The changes don’t end there. Boss battles have been redesigned to make it easier for players to find weak points, but they remain challenging if you’re experiencing them for the first time. The Song of Double time, which on the N64 version lets players fast-forward in six-hour increments, now allows them to jump to the specific hour of their choosing, which makes it a great deal less annoying to restart time-sensitive quests when you screw up. Even some key items locations have changed, giving Majora’s Mask 3D a bit of a Master Quest vibe. There’s also a new fishing mini game, which features two fishing holes and 24 fish to catch, including a couple of rare ones based on famous figures of Hyrule. Fishing easily represents an extra 10-15 hours of downtime for players in need of a little break from the apocalypse, and it can be quite addicting.


Fishing in my good luck makeup.

All of these are great examples of smart thinking leading to a fresher, more modern experience, and I’m glad Nintendo took the time to implement them. But not all changes are for the better. Deku Link’s Bubble Blast now has a big red circular target on it, which is the worst kind of meddling (and makes absolutely no anatomical sense, besides.) And the revamped save system is a mixed blessing, but that requires a little bit of understanding of how saving is handled on the original version. In order to even run Majora’s Mask, the N64 requires a 4MB memory expansion pack (doubling the system’s memory to 8MB); the game’s ROM is so packed with information that the only way to permanently save  is to restart the three day cycle, which stores progress on key quest lines and dungeons but resets the count of non-essential items like arrows, rupees, etc., to zero. Players can create temporary saves at Owl Statues without having to restart the cycle, but they’re wiped out immediately upon restarting. The 3DS version isn’t hampered by these memory restrictions, so players can create permanent saves at any time simply by visiting one of the many Owl Statues or the new (and too frequent) Feather Statues; the only difference between the two is that you can’t use the Song of Soaring to drop link in front of a Feather Statue. On the one hand, this makes for a far more forgiving, more portable-friendly experience. On the other, it strips away much of the tension inherent in Majora’s Mask’s apocalyptic design. It can still be exhilarating letting the clock run down to the last few seconds before the moon crashes down into Termina, but being able to reload a save from any point during the three day cycle means players have far less to lose if they make a mistake or run out of time.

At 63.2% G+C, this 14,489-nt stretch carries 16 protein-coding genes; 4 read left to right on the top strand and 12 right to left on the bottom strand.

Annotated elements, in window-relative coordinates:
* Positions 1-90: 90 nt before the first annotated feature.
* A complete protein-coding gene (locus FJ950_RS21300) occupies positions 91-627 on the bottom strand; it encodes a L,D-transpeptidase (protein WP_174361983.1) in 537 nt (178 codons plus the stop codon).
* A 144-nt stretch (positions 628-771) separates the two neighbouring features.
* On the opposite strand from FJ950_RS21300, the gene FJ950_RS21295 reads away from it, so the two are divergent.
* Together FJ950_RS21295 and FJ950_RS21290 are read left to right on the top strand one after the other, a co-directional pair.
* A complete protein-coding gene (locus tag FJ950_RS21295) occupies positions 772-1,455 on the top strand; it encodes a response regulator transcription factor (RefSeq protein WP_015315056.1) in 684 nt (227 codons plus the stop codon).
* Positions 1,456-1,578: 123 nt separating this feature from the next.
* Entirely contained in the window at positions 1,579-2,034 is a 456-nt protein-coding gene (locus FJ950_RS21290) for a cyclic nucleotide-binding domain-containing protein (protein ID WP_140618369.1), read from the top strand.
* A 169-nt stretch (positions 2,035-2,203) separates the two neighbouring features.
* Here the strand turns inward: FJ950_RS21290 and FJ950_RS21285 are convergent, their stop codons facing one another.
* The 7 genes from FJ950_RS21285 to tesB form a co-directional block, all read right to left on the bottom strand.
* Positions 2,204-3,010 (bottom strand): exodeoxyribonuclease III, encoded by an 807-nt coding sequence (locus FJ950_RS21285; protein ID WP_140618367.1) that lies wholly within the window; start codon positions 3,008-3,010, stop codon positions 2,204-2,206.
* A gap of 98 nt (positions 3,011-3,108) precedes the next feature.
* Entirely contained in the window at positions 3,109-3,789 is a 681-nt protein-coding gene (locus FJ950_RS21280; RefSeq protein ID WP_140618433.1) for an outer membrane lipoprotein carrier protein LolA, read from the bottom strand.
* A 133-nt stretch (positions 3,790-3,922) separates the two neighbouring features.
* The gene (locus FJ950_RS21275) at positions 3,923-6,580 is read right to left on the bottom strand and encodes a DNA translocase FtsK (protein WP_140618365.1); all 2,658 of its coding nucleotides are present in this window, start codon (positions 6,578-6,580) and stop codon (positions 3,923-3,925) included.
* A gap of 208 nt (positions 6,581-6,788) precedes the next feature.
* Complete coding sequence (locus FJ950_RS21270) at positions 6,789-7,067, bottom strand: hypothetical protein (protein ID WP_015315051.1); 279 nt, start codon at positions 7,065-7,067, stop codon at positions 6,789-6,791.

Leave it to Nintendo to require players to buy Amiibo to hit 100% completion…

The Legend of Zelda: Majora’s Mask turns fifteen this year, but playing it again in its newly remastered 3DS version, it feels more modern than even the most recent Zelda games. It disregards series conventions with wild abandon. It puts the spotlight on ancillary characters in ways that rival modern masterpieces like Skyrim and Mass Effect 2, while predating those games by a decade. And its three day structure demands a level of commitment from players that, to this day, no other Nintendo game has even come close to matching. It’s no surprise that so few players ever managed to finish the original N64 release: we just weren’t ready for the game back then. But Majora’s Mask 3D is improved in almost every way over the original, making Link’s most unique quest accessible to all players while bringing topsy-turvy Termina to vivid life in ways that a 4mb RAM expansion could never have done. Whatever reasons you might have had for skipping Majora’s Mask in the past are now irrelevant; Majora’s Mask 3D is the definitive version of one of Nintendo’s greatest experiments, and this time around, it actually wants you to win.





Invisible Gamer’s review of The Legend of Zelda: Majora’s Mask 3D is based on the final retail version, which the reviewer purchased at launch and played on a New Nintendo 3DS XL. The game came out on Friday, February 13th, 2015.